The message of the story is clear, but is it correct?

The message is clear: Eat more meat, don’t even glance at vegetables and you will live a long, healthy, happy life.
 
There are five big issues with it:
 

Problem #1 It doesn’t account for the lifestyle as a whole

The Hadza people, that Bear and Paul refer to, don’t lead a modern lifestyle. Unlike people living in the western countries reading this, Hadza people spend their life being physically active and they don’t have the chronic stress we experience. It is said that a simple life is a better life.
 
In nature calories are scarce. In the modern world, calories are abundant!
 
This influences their eating behaviour. The reason Hadza people don’t even glance at vegetables is not that it would cause harm like Paul would have us believe, but because vegetables are low in calories.

Problem #2 Partial truth is not the whole truth

Paul spent a few days with the Hadza people. Researchers like H.Pontzer carefully documented Hadzas lifestyle and eating habits for over a year and shows what the Hadza tribe really eats. As you can see in the graphic below, meat is not the focus of the Hadzas diet most of the year.
 
People who study indigenous people don’t attribute their health to meat or fat they eat, but rather to their diet as a whole:
  • the lack ultra-processed foods
  • they get a lot of fiber in their diet, which does not come from meat

“It is thought that the Hadza consume about 100g of fibre every day, compared with a mere 18g among British adults.” 

Problem #3 Unintended consequences

We already eat a lot of meat and we are paying for it with our health and environment. Even though meat in moderation is not unhealthy in a vegetable-rich diet (source), an average person does not know that.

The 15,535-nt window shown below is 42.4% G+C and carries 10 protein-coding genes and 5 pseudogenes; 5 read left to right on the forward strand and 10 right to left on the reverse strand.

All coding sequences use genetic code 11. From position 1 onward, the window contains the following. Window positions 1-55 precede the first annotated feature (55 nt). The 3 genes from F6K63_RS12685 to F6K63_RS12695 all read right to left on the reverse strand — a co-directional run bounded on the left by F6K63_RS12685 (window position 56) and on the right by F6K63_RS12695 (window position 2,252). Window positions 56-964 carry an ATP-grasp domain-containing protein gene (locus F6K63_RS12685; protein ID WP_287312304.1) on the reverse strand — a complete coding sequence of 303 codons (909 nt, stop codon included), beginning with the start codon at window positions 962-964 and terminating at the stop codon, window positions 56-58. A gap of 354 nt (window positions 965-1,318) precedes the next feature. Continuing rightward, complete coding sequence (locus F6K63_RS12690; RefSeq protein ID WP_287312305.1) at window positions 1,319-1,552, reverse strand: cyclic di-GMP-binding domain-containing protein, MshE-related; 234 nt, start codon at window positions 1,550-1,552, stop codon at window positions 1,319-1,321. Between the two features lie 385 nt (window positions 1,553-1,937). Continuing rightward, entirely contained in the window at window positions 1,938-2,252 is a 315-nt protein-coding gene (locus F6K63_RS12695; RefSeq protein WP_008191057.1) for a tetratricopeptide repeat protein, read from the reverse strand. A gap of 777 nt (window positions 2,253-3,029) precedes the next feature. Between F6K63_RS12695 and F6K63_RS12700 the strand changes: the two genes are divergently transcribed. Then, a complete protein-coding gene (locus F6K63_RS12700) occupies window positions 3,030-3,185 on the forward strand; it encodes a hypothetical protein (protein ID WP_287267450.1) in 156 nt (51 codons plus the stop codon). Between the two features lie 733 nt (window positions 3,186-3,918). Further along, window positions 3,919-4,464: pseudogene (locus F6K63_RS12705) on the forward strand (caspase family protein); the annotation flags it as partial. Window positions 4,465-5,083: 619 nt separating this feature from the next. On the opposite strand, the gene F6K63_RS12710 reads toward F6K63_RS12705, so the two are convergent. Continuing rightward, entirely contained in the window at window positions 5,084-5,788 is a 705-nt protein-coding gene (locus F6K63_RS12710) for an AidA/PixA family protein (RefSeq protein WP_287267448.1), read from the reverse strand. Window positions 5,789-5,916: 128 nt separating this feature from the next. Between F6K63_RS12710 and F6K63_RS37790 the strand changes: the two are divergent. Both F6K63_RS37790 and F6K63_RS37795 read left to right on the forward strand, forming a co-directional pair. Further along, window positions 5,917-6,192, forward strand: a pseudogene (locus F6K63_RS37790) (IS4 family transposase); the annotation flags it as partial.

meat consumption in Europe and North America
A post like this can promote unhealthy eating behaviours. People with obesity and disease are often from low-income populations and because of that, they reach for processed meats in fast foods.
 
Ultra-processed meat products have been shown to have negative health effects.
 
Now imagine when an exciting story like this is shared and reshared thousands of times. Bear Grylls has over 12 million followers on Facebook alone!

Problem #4: Should we Eat the Way our Ancestors Ate?

“The Hadza people live in a way that suggests that organs, meat, fruit, honey, and raw dairy work as the healthiest eating pattern… and reminds me that those foods have been the MOST SOUGHT after foods by humans for millions of years.”
 
The romance of eating like our ancestors or indigenous tribes can obscure other considerations like the scaleability of the food system, environmental considerations, transportation etc.
 
It is a typical example of a logical fallacy known as an “appeal to nature”. – what is natural is good.
 
One reporter tried it and documented his findings. Such a diet helped him lose 3 kg, cut 4 cm off of his waist, but his wallet also got lighter. He also noticed  wind (thanks to the fiber) was noticed by his family, who did not appreciate it.

The key take-aways

There are several things we can take away from the lifestyle of the Hadza people:
  • Hadza people are active and being active is healthy regardless of your body fat percentage.
  • They eat locally and seasonally.
  • They eat a lot of honey (pure carbohydrates) and they are still lean – Will that convince you that carbohydrates are not the cause of obesity?

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Resources

Berbesque, J. & Marlowe, Frank. (2009). Sex Differences in Food Preferences of Hadza Hunter-Gatherers. American Journal of Human Biology. 7. 601-616. 10.1177/147470490900700409.
 
 
 
Effects of Evolution, Ecology, and Economy on Human Diet: Insights from Hunter-Gatherers and Other Small-Scale Societies Herman Pontzer and Brian M. Wood, Annual Review of Nutrition 2021 41:1363-385